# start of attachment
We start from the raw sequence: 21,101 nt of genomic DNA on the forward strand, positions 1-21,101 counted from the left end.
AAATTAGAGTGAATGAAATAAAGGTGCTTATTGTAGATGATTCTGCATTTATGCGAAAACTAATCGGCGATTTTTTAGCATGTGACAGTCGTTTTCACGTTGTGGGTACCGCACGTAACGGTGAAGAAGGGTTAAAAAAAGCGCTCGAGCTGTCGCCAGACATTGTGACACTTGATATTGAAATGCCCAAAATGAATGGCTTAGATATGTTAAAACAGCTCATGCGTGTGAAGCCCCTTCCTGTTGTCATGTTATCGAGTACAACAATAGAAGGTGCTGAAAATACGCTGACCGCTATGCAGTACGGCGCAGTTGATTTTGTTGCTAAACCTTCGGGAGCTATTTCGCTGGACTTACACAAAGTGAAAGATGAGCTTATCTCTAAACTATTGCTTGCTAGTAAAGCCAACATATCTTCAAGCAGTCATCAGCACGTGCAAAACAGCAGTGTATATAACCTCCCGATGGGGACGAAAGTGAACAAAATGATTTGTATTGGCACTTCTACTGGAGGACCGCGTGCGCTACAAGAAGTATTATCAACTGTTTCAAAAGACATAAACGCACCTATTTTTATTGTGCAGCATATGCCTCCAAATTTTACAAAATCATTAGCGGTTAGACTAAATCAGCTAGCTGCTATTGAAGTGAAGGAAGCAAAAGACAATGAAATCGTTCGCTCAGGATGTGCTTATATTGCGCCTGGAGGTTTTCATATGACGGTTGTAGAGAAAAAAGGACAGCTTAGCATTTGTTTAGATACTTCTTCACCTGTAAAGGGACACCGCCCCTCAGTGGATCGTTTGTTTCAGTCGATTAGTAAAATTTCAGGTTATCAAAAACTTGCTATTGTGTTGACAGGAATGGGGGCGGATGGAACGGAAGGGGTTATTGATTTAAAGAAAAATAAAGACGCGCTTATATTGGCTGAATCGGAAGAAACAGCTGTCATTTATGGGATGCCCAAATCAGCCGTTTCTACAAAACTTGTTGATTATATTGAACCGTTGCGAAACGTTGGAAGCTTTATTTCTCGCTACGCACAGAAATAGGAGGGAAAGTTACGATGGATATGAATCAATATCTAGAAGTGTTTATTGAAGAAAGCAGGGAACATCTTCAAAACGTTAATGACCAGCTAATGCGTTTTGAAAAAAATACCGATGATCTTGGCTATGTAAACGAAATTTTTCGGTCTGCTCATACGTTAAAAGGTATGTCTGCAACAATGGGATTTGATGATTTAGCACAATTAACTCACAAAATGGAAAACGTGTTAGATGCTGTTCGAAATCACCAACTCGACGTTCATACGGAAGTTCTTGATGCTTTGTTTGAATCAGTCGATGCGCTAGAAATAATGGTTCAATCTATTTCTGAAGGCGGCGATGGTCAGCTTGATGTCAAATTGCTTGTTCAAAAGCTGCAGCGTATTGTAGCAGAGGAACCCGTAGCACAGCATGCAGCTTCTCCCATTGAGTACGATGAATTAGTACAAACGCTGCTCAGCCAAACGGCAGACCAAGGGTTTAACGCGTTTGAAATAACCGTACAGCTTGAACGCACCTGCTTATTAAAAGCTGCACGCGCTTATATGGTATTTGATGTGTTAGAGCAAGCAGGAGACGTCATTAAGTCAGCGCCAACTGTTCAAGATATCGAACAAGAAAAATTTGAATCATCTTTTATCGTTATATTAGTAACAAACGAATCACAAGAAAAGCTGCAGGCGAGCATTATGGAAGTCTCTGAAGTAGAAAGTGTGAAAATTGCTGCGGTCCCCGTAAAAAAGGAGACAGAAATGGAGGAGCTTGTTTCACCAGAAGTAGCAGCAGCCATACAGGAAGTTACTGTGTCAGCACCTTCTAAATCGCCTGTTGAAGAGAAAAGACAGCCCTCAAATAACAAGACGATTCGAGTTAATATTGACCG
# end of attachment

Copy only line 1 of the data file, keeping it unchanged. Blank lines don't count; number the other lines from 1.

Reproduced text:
We start from the raw sequence: 21,101 nt of genomic DNA on the forward strand, positions 1-21,101 counted from the left end.